Gratuitous Space Battles II is the sequel to Gratuitous Space Battles, in case that wasn’t obvious. The quirky, unique space battle game returns in the second installment with upgraded features such as online play, modding, visual upgrades, and visual customization options while maintaining the core explode-y space battle gameplay that made the original so much fun.
The version I am playing is only in beta, so I’m not doing an official review quite yet.
Gratuitous Space Battles II focuses on huge space battles with ships that the player creates from parts won through encounters. At times, GSB2 feels like an RTS, but it’s more of an “automaton strategy game.” The goal is to win each engagement with the smallest fleet possible. The player creates the formations, picks the styles and types of ships to use and gives the units general orders, but the player has no direct control during the battle. The battle plays out completely hands off. The UI does give you the ability to move around, zoom in and out, and to speed up time as well as to view ship performance data during the battle.
Fleet Construction is Key
Ships range in size from fighters to dreadnaughts in a typical naval style: bigger equals more guns and more armor. Each gun, engine, armor, and other items you add takes up resources on the ship in some combination of power, crew, and hardpoints. The player is primarily tasked with maximizing these values for each ship in a way that compliments the other ships in their fleet while maximizing damage-dealing potential.
In a typical engagement you evaluate the types of ships the enemy is fielding, then place your fleet down, then run the battle. Then you either win or evaluate why your fleet didn’t succeed. You move forward in the engagements if you win or adjust your fleet if you lose. Shipbuilding is its own minigame and each battle you win gives you honor points that can be spent on better items for your ships. You do have to beat your previous score on a mission to get more honor points (this keeps you from farming the easier early missions).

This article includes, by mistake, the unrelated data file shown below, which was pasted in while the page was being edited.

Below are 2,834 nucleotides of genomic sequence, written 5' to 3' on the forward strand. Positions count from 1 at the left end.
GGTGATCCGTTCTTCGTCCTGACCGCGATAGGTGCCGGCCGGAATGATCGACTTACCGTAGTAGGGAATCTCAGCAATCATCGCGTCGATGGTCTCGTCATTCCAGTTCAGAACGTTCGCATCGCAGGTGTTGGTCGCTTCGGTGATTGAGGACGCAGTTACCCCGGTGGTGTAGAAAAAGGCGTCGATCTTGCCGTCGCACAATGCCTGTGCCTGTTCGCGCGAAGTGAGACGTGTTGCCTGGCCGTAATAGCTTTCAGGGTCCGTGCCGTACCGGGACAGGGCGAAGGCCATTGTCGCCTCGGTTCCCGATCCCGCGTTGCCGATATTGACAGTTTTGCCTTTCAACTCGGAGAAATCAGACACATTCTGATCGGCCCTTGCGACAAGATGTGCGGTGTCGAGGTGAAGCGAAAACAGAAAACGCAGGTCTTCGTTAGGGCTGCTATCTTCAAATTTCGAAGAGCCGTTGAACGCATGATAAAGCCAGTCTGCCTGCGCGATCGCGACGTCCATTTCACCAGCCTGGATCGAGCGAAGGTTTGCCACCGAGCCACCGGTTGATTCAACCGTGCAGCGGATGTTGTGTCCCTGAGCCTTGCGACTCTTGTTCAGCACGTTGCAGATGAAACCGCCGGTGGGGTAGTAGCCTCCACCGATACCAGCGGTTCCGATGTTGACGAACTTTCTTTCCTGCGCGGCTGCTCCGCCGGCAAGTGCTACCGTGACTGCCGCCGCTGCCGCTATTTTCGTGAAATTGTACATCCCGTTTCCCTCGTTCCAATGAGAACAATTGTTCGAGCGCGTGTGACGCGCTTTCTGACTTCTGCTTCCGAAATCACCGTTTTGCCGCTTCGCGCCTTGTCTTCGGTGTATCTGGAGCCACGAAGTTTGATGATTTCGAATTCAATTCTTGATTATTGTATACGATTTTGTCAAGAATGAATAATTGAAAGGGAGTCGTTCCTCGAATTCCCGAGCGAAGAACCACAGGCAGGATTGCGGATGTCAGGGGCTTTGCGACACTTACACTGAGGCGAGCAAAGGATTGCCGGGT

Ship Building – A Game in Itself
Shipbuilding is the process of balancing crew requirements, power availability and hull limitations to create a ship design that compliments your other designs and also holds its own. During the preview, I’ve spent an hour sending a single dreadnaught against an entire mission until I was able to maximize its solo survivability and damage output. This was with my goal of creating a dreadnaught that could act as the central nucleus of other more specific ship types. Someone else might create three variations of dreadnaught and then compliment them with other frigates. In the below
Someone else might create 3 variations of dreadnaught and then compliment them with other frigates. In the below images you can see the wide variety of ship sizes and visuals.
The Massive Dreadnaught
Another new feature is GSB2 is the ability to paint your ships. This new ability takes fleet customization in a visuals only direction that adds to the overhaul of visual capabilities the game provides. I’m confident that there are two types of gamers: those who will fly completely unpainted ships (possibly forever) and those who will spend hours attending to every visual detail.
Ship Painting: Woot!
In summary, this game is a quirky gem built by one developer, and the UI at times could use some polish since there seems to be quite a few unnecessary clicks. The game has depth, but is laser focused on the spaces battles and their visuals.
There is plenty of gameplay here, but GSB2 epitomizes the indie development scene in mostly good ways, but also the quirks. The result is a unique and quirky game, but if this sort of thing hooks you then you’ll love it. You can get the beta when you pre-order the game. If a beta isn’t your thing, wait for our full review after the game is released.